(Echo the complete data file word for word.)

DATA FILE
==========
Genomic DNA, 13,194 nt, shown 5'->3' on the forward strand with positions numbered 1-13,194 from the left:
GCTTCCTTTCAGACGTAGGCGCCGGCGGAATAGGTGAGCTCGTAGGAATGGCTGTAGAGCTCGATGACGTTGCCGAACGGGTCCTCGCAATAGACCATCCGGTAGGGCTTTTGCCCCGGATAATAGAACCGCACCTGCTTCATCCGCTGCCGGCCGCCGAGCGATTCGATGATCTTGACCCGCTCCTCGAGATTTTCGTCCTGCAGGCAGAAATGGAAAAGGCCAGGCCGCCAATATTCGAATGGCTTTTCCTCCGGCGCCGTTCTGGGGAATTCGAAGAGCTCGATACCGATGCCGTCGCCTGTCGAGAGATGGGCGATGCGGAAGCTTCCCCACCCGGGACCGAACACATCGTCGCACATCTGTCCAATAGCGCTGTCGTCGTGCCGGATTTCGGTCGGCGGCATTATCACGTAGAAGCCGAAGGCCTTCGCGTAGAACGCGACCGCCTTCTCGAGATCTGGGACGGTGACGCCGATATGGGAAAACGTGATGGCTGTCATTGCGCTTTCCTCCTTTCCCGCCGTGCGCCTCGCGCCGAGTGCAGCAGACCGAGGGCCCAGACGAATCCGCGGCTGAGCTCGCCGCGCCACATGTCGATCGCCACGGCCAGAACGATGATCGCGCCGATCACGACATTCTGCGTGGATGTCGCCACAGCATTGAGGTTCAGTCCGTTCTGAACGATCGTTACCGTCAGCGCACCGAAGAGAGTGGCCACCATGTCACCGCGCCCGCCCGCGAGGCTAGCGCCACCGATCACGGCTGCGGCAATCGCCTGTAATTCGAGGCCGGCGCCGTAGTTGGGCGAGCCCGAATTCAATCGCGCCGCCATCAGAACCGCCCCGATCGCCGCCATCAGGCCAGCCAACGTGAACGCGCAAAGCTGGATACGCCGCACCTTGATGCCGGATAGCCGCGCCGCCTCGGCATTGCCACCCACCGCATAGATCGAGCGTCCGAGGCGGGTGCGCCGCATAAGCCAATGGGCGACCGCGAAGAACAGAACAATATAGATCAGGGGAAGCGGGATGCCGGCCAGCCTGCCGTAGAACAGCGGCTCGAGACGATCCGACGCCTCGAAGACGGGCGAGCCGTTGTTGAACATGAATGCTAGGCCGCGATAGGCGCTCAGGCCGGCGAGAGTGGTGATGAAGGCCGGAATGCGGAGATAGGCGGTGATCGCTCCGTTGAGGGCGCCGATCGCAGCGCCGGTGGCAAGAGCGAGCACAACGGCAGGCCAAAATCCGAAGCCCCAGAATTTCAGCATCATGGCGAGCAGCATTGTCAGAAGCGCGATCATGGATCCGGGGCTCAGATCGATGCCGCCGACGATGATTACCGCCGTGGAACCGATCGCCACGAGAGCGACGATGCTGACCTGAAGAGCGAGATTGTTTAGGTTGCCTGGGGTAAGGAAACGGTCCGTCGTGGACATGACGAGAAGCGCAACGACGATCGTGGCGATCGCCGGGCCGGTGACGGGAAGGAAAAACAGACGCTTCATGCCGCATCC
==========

Genomic DNA, 13,194 nt, shown 5'->3' on the forward strand with positions numbered 1-13,194 from the left:
GCTTCCTTTCAGACGTAGGCGCCGGCGGAATAGGTGAGCTCGTAGGAATGGCTGTAGAGCTCGATGACGTTGCCGAACGGGTCCTCGCAATAGACCATCCGGTAGGGCTTTTGCCCCGGATAATAGAACCGCACCTGCTTCATCCGCTGCCGGCCGCCGAGCGATTCGATGATCTTGACCCGCTCCTCGAGATTTTCGTCCTGCAGGCAGAAATGGAAAAGGCCAGGCCGCCAATATTCGAATGGCTTTTCCTCCGGCGCCGTTCTGGGGAATTCGAAGAGCTCGATACCGATGCCGTCGCCTGTCGAGAGATGGGCGATGCGGAAGCTTCCCCACCCGGGACCGAACACATCGTCGCACATCTGTCCAATAGCGCTGTCGTCGTGCCGGATTTCGGTCGGCGGCATTATCACGTAGAAGCCGAAGGCCTTCGCGTAGAACGCGACCGCCTTCTCGAGATCTGGGACGGTGACGCCGATATGGGAAAACGTGATGGCTGTCATTGCGCTTTCCTCCTTTCCCGCCGTGCGCCTCGCGCCGAGTGCAGCAGACCGAGGGCCCAGACGAATCCGCGGCTGAGCTCGCCGCGCCACATGTCGATCGCCACGGCCAGAACGATGATCGCGCCGATCACGACATTCTGCGTGGATGTCGCCACAGCATTGAGGTTCAGTCCGTTCTGAACGATCGTTACCGTCAGCGCACCGAAGAGAGTGGCCACCATGTCACCGCGCCCGCCCGCGAGGCTAGCGCCACCGATCACGGCTGCGGCAATCGCCTGTAATTCGAGGCCGGCGCCGTAGTTGGGCGAGCCCGAATTCAATCGCGCCGCCATCAGAACCGCCCCGATCGCCGCCATCAGGCCAGCCAACGTGAACGCGCAAAGCTGGATACGCCGCACCTTGATGCCGGATAGCCGCGCCGCCTCGGCATTGCCACCCACCGCATAGATCGAGCGTCCGAGGCGGGTGCGCCGCATAAGCCAATGGGCGACCGCGAAGAACAGAACAATATAGATCAGGGGAAGCGGGATGCCGGCCAGCCTGCCGTAGAACAGCGGCTCGAGACGATCCGACGCCTCGAAGACGGGCGAGCCGTTGTTGAACATGAATGCTAGGCCGCGATAGGCGCTCAGGCCGGCGAGAGTGGTGATGAAGGCCGGAATGCGGAGATAGGCGGTGATCGCTCCGTTGAGGGCGCCGATCGCAGCGCCGGTGGCAAGAGCGAGCACAACGGCAGGCCAAAATCCGAAGCCCCAGAATTTCAGCATCATGGCGAGCAGCATTGTCAGAAGCGCGATCATGGATCCGGGGCTCAGATCGATGCCGCCGACGATGATTACCGCCGTGGAACCGATCGCCACGAGAGCGACGATGCTGACCTGAAGAGCGAGATTGTTTAGGTTGCCTGGGGTAAGGAAACGGTCCGTCGTGGACATGACGAGAAGCGCAACGACGATCGTGGCGATCGCCGGGCCGGTGACGGGAAGGAAAAACAGACGCTTCATGCCGCATCC